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Roundtable: Energy prices soar to start off new year

 January 13, 2023 at 12:25 PM PST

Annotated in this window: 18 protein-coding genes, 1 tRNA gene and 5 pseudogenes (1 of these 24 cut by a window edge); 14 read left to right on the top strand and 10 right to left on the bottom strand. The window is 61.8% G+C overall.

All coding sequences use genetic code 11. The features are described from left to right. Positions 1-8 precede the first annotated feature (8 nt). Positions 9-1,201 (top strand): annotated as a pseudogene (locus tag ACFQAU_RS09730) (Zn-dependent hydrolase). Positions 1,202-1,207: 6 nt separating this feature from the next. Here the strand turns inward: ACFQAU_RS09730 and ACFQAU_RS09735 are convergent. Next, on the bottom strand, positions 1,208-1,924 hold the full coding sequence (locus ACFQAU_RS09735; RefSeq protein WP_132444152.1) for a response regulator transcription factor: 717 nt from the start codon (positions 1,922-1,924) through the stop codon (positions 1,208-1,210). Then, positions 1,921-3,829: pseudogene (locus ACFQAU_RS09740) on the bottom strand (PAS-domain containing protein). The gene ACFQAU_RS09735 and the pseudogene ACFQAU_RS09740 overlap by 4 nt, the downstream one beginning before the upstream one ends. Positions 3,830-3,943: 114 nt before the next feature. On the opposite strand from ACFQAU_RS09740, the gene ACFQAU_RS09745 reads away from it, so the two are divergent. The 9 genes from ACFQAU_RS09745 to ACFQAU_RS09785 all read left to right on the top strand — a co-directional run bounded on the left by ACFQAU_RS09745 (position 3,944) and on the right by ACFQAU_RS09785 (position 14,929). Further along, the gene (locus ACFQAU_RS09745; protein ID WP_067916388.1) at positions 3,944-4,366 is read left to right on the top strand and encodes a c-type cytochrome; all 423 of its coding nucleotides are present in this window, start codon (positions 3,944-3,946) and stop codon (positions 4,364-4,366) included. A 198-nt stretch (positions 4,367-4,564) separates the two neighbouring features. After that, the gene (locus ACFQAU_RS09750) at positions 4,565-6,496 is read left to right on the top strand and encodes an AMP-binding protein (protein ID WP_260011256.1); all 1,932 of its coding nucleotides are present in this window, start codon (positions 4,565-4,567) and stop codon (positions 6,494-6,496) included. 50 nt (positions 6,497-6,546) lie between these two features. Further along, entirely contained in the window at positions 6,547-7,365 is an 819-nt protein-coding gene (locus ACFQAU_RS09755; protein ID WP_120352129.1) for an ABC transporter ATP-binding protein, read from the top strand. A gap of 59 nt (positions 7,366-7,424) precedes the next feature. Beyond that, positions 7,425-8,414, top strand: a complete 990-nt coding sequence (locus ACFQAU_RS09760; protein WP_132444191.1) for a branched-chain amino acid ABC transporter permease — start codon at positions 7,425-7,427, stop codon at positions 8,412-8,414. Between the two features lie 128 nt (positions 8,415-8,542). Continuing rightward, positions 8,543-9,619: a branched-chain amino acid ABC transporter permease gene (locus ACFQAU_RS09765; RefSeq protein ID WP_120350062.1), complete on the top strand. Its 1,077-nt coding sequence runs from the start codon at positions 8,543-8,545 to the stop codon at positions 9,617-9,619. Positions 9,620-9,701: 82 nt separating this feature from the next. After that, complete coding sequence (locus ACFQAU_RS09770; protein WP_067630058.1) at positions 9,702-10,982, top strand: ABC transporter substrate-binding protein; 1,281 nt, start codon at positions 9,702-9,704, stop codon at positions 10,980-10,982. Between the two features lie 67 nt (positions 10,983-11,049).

S1: Energy prices see a big increase as we enter 2023. I met Hoffman and this is KPBS roundtable. 2023 has arrived and with it comes a doubling of natural gas prices for San Diegans. This latest rise in energy prices comes in the middle of what many are calling a cost of living crisis. The high cost of housing in the region , it usually gets the brunt of the blame , but it's not the only source. San Diego is home to some of the nation's highest gas and electricity prices , and now the state is promising to investigate. Here to help us better understand the hows and whys of what's been happening , as well as talk about where energy may be heading in California are Rob Nicholas. He's the energy reporter with the San Diego Union-Tribune and KPBS environment reporter Erik Anderson is here with us again. I want to thank you both so much for joining us here on roundtable. You know , in what's becoming something of a winter tradition. San Diego and saw an increase in energy prices to ring in the new year. It's led to more than a doubling in gas prices for many customers. So , Robin , Erik , simple question. What's going on here ? Erik , we'll start with you and then Rob , jump in.